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Charlotte Dr. Lakesha Legree leads Mask A Hero initiative
Campaign brings PPE to coronavirus fight
Published Monday, April 13, 2020 5:35 pm
by Ashley Mahoney | The Charlotte Post

Charlotte anesthesiologist Dr. Lakesha Legree is spearheading the Mask A Hero initiative to provide personal protective equipment to medical professionals treating patients infected by novel coronavirus.

Dr. Lakesha Legree is taking a mother’s concern to fighting the COVID-19 pandemic.

The Charlotte anesthesiologist and founder/medical director of Elev8 MD Wellness Center is also among a group of female physicians who saw the national shortage of personal protective equipment for healthcare workers and decided to do something about it. Mask a Hero is a nationwide campaign designed to provide healthcare workers with the tools they need to combat the virus.

While discussing the national shortage of PPE with New York-based anesthesiologists Dr. Michelle Kars and Dr. Emily Levin, the concept for the campaign was born.

“It began with a conversation between myself and other female physicians who are also moms,” Legree said. “We were discussing the national shortage and how it made us feel personally with respect to being a physician and having taken an oath to care for our patients, but at the same time facing this fear of if I contract the virus, what if I pass it on to my children?”

Legree was left feeling angry and in a state of disbelief that this was even an issue.

“After researching myself, as well as other colleagues who are in hospital infrastructures, researching how to get these masks, we said we had no choice but to take matters into our own hands,” Legree said.

Initially, it was a matter of purchasing the masks themselves, but price gouging proved problematic. Legree bought 10 masks at $200 for Elev8staff. It left her astonished by the upcharge.

“I even posted about it, ‘saying, is this really what we’re coming to, America? We’re price gouging masks now, which are essential for physicians to take care of the general public,’” she said. “That sparked the fire in me to create a charity in me called Mask a Hero.”

The #MaskAHero campaign on social media asks people to donate unused N95 coverings or sponsor a mask through monetary donation. Healthcare professionals can also request a mask on the campaign website. The initiative not only protects healthcare workers, but their families. It allows parents, like Legree, to go return home after work with a greater sense of comfort.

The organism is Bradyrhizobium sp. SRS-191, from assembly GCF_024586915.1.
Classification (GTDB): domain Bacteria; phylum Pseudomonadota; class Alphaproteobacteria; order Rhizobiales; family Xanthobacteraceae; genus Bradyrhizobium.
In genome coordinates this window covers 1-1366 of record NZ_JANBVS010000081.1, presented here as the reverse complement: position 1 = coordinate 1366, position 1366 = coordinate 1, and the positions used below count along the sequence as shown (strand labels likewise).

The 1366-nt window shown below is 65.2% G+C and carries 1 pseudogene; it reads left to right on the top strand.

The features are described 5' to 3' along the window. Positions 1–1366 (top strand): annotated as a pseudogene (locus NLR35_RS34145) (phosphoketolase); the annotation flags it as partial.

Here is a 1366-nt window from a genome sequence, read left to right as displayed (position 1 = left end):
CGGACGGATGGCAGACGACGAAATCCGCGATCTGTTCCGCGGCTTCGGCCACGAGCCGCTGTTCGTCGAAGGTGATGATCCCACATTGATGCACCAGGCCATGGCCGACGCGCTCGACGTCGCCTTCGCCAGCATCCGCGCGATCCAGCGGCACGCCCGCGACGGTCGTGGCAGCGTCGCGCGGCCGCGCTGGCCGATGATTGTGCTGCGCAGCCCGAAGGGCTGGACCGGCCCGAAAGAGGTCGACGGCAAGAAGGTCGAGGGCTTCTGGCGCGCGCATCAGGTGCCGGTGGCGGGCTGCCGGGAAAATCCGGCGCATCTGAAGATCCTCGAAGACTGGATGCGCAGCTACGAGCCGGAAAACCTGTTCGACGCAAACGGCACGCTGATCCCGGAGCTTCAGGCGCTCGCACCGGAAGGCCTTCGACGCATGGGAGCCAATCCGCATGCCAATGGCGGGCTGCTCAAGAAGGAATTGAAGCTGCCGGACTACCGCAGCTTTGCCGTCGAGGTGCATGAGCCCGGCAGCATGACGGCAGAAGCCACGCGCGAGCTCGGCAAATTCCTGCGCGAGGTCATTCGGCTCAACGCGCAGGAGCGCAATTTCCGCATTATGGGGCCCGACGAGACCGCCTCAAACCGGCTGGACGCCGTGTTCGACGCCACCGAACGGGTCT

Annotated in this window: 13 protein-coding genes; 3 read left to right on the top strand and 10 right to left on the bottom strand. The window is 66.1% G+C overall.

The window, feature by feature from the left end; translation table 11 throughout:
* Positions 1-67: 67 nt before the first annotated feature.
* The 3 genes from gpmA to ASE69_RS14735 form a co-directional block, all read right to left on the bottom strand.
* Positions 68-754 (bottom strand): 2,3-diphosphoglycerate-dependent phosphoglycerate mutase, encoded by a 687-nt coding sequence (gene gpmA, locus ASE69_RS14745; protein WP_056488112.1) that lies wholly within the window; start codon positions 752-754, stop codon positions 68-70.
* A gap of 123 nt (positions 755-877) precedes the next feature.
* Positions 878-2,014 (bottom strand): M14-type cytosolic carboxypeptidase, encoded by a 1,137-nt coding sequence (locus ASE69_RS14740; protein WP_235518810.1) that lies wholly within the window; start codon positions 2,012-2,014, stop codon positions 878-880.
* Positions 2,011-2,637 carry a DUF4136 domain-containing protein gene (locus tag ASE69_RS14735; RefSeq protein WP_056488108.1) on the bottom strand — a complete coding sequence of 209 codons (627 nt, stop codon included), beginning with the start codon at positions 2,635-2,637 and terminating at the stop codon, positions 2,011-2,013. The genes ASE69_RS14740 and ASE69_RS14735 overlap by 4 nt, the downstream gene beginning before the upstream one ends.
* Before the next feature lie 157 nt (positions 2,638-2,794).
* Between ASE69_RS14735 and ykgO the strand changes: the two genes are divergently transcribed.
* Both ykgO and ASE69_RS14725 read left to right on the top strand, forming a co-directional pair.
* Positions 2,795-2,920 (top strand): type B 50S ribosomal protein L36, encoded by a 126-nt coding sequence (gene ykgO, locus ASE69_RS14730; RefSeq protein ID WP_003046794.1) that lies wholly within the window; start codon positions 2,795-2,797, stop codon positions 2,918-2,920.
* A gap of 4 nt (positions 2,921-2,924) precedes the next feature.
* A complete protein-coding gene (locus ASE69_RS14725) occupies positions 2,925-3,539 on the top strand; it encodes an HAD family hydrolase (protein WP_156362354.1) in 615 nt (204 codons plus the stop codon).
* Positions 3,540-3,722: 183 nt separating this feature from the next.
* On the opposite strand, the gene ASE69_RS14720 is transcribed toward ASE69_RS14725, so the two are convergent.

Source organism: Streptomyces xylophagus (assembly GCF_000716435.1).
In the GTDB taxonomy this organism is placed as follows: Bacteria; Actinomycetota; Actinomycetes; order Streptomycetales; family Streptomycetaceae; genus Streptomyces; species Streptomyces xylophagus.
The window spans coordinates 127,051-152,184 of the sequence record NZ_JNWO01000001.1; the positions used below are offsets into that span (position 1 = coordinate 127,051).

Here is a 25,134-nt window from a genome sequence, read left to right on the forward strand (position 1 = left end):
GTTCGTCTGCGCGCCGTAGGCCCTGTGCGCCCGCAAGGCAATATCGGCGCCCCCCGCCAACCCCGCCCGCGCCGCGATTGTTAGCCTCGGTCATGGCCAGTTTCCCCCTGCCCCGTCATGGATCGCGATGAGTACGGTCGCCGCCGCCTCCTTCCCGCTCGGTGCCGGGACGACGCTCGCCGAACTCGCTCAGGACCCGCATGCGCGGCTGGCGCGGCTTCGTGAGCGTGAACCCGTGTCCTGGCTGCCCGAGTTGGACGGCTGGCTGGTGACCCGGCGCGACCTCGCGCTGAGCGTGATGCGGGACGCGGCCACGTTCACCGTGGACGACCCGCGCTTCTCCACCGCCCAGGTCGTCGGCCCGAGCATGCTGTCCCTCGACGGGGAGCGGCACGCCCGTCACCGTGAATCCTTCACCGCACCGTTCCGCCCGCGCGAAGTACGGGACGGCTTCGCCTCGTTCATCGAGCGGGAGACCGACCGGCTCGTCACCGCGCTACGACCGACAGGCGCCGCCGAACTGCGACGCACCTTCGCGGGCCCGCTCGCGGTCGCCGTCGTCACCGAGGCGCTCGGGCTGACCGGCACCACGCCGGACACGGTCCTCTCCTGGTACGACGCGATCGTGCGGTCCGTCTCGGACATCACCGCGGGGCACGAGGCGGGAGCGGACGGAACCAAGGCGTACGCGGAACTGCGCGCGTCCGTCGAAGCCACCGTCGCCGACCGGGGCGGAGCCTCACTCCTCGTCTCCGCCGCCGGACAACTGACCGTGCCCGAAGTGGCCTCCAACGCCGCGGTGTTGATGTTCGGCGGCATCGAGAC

“We were having the same sort of conversations about being afraid to go home to our children after work,” she said.

The campaign’s launch point took place last month.

“We currently have eight state subsidiaries: New York, Wisconsin, Ohio, North Carolina, South Carolina, California, Louisiana, Iowa, and now Canada reached out to be part to be part of the initiative,” Legree said.

Legree hopes to see support from larger organizations here in Charlotte.

“What would really be a dream is if people would rally around our doctors and nurses and give a large monetary donation so that we could help blanket the whole hospital,” she said.

Legree opened the Elev8 location in South Charlotte in January 2019. The practice specializes in Ketamine infusions for rejuvenation, addressing symptoms of exhaustion, anxiety and depression.  Business has not slowed during the pandemic, as people try to cope with uncertainty. Legree noted she’s seeing those issues among healthcare workers, who can visit Elev8 for a free consultation.

“They are faced with the pressures of caring for patients in a high-volume environment,” Legree said. “There’s the stress at work. There’s the worry of ‘if I don’t have what I need to protect myself, am I going to contract COVID-19.’ There’s the stress of “how do I test everyone if there’s a national shortage of tests?’”

As a mom, Legree feels compelled to take extra precautions. Being a physician comes with more stress than ever.

“As soon as I get home, I strip in the garage, and I go straight to the shower,” Legree said. “I don’t interact with my family until I’ve taken the shower. I have friends who have quarantined themselves in their own homes. You don’t have time to deal with the anxiety, because you have to keep showing up for the community. I’ve had quite a few new patients come to my doors because of that.”

Legree offers three pieces of advice for healthcare professionals navigating the days ahead.

“No. 1 is be true to yourself, with respect to loving yourself so fiercely that you do whatever it is you need to do obtain protective equipment, such as an N95 respirator mask, so they can at least have a little bit of confidence knowing when they interact with a possibly positive COVID-19 patient that they are protected,” she said.

“No. 2: Be hypervigilant about safety and cleanliness, which we already know as physicians, but just being hypervigilant about handwashing, sanitizing, and being conscientious about wearing protective gowns on top of your scrubs—being conscientious about always wearing gloves.

“No. 3 is to be aware of their mental, and give themselves a little bit of grace knowing that anxiety is going to come, but what you do with the anxiety will make the difference between being able to continue to show up every day and serve your community, or breaking down and perhaps falling on the slippery slope of paralyzing anxiety that is fueled by fear and uncertainty, and then you can’t show up every day, because you physically aren’t able to.”

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